Once again, I am the bridesmaid in this excellent competition. My story ‘Half’ was shortlisted and appears in the 2012 Anthology, which can soon be ordered here. The Willesden Herald is a very good competition because a) it’s not expensive to enter b) it’s judged anonymously c) The word limit is usually much higher than usual (7/8000) for short story competitions and d) if you get shortlisted, you at least get a publication out of it, rather than the whole ‘honourable mention’ thing which is like being told you’re a bridesmaid without being allowed to come to the wedding.
My story is an incredibly joyful tale of acceptance, personal growth and warm, enduring love, as the begining suggests:
Ruth stood at the end of the pier, looking back at the shore. Beyond the beach, above the road, she saw the line of hotels: white castles topped with flags, slightly blurred in her vision. She squinted, but they weren’t just distant: they appeared to be retreating. As if she were at the stern of a ship that was slowly cruising away.
She touched her hair, then checked her watch. Perhaps Sam wasn’t going to come. Perhaps, despite the way he’d sounded, things had not improved.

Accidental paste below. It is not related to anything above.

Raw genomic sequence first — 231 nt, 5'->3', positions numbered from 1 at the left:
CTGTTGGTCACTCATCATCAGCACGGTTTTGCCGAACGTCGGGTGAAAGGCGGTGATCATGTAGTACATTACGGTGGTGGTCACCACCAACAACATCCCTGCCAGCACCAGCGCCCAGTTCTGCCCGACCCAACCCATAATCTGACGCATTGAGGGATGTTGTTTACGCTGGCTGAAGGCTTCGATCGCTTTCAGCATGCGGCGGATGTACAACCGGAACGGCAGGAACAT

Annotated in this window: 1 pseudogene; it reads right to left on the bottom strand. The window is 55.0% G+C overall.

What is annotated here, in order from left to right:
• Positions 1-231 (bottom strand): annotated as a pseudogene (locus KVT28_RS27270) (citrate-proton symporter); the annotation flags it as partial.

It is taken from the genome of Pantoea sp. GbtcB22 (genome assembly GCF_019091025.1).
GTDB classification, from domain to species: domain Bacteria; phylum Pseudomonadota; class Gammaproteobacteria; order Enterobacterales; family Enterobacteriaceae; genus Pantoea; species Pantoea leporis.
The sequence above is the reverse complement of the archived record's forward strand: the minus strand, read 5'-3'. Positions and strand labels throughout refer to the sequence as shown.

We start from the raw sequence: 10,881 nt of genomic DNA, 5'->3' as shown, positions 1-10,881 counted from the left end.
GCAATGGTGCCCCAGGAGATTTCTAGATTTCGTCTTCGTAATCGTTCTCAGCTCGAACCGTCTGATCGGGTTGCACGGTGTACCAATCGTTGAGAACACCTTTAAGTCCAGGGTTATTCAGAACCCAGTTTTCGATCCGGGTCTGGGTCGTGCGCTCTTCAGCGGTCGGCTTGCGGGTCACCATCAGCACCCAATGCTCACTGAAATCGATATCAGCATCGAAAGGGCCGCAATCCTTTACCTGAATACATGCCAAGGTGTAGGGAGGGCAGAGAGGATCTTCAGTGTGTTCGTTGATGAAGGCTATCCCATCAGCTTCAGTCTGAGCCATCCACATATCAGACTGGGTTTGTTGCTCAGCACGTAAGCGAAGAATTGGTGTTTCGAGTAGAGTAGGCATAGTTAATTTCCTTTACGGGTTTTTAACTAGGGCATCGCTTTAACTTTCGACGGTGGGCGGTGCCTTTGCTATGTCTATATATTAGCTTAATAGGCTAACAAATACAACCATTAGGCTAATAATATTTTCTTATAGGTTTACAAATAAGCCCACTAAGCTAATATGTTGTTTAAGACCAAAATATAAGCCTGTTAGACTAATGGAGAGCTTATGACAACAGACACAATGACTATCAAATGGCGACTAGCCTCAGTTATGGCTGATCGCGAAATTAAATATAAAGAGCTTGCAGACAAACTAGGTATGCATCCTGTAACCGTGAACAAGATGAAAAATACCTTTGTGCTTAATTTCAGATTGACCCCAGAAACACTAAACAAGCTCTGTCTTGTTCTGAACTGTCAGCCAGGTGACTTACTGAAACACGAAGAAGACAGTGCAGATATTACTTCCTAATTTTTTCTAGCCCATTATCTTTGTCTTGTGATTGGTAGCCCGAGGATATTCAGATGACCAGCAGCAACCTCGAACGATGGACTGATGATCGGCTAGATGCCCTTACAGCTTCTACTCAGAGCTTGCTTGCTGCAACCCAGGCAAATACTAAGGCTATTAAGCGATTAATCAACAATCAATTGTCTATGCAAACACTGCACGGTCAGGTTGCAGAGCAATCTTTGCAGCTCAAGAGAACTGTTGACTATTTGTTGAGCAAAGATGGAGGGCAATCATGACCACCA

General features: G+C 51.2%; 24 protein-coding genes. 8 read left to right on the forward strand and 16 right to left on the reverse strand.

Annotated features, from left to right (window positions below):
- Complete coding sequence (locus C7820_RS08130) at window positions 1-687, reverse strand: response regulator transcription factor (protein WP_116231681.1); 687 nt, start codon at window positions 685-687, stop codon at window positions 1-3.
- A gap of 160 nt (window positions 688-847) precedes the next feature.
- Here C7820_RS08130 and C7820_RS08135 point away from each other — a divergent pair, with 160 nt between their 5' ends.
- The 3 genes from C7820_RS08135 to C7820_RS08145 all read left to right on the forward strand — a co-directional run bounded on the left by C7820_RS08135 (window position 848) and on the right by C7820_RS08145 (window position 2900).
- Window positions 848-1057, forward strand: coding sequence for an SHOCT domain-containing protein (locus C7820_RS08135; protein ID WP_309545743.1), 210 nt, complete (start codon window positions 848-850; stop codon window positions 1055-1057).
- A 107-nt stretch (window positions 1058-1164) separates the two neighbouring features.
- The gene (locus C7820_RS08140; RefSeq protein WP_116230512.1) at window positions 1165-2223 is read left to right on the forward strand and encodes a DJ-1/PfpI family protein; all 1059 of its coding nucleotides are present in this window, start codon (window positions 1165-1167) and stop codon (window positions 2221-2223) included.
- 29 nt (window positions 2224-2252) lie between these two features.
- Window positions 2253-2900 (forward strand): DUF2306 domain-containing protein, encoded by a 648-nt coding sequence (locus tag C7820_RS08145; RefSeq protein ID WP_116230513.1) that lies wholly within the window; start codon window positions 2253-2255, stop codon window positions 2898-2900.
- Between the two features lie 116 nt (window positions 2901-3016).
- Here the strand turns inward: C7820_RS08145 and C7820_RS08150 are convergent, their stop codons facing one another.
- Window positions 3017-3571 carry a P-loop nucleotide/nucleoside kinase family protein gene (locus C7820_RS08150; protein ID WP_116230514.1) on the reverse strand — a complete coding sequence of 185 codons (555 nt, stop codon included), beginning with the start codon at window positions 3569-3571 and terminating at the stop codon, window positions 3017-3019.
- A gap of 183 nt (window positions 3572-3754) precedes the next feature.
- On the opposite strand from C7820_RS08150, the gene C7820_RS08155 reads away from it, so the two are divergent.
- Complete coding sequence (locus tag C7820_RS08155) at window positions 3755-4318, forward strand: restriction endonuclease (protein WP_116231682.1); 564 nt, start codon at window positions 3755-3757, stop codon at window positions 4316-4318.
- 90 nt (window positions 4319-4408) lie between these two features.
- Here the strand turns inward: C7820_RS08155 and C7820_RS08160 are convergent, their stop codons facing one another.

She leaned on the railing and wanted to shut her eyes. But the pier, for all its ironwork, did not feel like something to trust, not against so much water.
Five minutes, then she’d go; the London train was at half past.
She went to the telescope and pushed a coin in its slot. She bent and peered and turned it slowly. Windsurfers, waves, a dinghy. A single swimmer on his back. Then the grey of the water blurred to the yellow ochre of sand. More sand, then the freckled limbs of a woman without hair. The woman was wearing small dark glasses. She absently picked her nose. Then she looked directly at Ruth with a stare that said, Fuck off. Ruth jumped and the telescope skipped to waves that lifted, hung, then fell. The woman had, of course, not seen her. If she moved the telescope back, the woman would be squeezing sun cream onto her speckled arms.
She turned the scope till she was seeing down the pier. A pushchair, a rubbish bin, a cloud of candyfloss. Then she raised it and saw faces. White, black, lumpy, old, then, as the shutter dropped, the face of her half-brother.
He’d told her a year ago, just after he passed the bread, right as she started to butter.
“I’m using heroin,” he said.